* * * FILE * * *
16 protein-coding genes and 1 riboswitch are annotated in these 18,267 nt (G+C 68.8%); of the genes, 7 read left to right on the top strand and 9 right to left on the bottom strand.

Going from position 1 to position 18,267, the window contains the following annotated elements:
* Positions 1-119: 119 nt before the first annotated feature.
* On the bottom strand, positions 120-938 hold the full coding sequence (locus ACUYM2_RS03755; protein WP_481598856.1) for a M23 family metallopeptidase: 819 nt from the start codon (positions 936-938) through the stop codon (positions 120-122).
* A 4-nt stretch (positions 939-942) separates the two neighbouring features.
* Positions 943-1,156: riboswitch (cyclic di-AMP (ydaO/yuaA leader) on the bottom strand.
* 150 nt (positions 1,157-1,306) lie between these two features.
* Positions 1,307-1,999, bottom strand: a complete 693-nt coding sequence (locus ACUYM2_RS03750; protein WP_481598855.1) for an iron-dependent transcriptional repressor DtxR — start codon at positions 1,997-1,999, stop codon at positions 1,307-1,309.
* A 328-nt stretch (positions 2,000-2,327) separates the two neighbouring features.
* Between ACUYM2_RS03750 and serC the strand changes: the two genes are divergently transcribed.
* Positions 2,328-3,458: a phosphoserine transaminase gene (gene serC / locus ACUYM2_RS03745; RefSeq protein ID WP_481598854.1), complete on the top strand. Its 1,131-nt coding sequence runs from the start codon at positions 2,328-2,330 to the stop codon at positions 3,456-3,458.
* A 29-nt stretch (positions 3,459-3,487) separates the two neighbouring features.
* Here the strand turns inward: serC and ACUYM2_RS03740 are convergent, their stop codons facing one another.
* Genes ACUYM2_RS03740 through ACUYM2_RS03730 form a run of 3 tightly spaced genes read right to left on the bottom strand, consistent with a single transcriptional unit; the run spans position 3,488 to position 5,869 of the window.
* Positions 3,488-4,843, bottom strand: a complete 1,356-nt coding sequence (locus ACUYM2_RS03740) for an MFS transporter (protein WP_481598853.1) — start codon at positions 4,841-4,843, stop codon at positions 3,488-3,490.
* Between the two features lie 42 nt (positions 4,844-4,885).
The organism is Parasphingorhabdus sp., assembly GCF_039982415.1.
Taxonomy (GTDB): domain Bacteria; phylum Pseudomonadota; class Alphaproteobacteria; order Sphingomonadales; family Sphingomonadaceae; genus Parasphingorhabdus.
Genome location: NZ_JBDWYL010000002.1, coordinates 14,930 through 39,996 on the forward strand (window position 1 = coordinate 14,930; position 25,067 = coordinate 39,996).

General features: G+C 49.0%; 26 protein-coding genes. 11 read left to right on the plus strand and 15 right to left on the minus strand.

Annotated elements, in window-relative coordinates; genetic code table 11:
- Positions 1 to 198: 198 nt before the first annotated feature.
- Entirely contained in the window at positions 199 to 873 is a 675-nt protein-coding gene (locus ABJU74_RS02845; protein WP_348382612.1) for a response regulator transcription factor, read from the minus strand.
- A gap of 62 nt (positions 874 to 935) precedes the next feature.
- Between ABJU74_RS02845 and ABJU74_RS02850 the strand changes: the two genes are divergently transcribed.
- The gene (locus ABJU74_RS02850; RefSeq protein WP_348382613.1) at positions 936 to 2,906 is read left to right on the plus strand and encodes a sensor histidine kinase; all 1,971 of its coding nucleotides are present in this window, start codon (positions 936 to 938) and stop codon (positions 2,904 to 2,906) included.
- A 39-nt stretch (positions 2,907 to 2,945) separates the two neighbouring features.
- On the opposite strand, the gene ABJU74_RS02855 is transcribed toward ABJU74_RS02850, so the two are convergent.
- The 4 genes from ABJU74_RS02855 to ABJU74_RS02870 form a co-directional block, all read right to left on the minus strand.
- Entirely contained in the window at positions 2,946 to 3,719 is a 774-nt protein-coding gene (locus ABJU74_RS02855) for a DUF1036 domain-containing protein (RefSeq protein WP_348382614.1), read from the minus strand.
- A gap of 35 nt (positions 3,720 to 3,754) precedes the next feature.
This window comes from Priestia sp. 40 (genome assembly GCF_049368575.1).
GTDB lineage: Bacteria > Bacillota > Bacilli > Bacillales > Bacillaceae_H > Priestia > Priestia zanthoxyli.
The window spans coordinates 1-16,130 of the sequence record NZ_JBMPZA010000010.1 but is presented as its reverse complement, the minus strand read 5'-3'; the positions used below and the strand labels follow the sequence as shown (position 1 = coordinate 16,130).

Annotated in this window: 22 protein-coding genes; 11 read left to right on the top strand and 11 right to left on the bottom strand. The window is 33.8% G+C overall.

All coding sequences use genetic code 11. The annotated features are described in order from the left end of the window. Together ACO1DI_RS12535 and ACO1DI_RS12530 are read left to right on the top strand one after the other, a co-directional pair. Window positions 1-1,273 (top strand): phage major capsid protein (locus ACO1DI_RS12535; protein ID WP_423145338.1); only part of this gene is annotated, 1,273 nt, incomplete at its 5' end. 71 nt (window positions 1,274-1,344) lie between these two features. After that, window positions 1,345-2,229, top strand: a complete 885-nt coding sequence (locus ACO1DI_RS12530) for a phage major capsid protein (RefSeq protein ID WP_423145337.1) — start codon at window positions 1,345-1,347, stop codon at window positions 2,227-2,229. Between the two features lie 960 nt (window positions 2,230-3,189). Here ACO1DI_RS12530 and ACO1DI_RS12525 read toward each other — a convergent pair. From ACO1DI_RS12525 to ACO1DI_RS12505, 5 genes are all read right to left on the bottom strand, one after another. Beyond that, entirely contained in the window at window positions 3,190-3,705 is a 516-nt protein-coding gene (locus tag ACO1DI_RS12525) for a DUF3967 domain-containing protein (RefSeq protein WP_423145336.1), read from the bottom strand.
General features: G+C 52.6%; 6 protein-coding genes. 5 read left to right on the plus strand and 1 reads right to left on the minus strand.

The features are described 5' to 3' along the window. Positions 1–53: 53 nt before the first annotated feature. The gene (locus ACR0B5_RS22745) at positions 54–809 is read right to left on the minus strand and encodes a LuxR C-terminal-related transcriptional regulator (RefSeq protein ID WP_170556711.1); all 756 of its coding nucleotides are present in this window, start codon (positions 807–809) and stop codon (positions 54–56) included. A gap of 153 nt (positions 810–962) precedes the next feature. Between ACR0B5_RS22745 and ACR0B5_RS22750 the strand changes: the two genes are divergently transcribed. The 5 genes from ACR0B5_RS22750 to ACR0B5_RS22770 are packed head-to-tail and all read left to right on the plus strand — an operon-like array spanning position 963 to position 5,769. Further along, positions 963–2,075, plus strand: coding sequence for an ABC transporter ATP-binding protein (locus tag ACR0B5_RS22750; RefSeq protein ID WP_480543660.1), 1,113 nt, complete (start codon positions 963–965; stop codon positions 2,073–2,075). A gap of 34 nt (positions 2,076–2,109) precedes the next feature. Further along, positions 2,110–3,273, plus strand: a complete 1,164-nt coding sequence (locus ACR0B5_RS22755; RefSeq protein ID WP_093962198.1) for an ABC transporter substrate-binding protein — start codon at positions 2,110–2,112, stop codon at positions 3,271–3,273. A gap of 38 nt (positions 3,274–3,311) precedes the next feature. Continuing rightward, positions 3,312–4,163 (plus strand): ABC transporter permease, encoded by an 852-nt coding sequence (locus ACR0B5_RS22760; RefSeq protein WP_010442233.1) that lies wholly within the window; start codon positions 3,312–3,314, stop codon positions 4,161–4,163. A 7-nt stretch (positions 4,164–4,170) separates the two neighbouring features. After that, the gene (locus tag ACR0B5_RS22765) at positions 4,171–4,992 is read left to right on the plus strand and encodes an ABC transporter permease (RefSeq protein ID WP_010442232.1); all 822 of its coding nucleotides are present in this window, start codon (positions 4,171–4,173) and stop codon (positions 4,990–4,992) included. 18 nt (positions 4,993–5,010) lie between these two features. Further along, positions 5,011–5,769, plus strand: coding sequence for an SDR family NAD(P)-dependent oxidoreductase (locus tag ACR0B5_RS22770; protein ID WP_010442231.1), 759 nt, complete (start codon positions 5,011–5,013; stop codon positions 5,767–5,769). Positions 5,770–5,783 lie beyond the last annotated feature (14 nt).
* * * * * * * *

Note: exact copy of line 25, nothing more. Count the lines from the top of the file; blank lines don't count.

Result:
- Between ABJU74_RS02845 and ABJU74_RS02850 the strand changes: the two genes are divergently transcribed.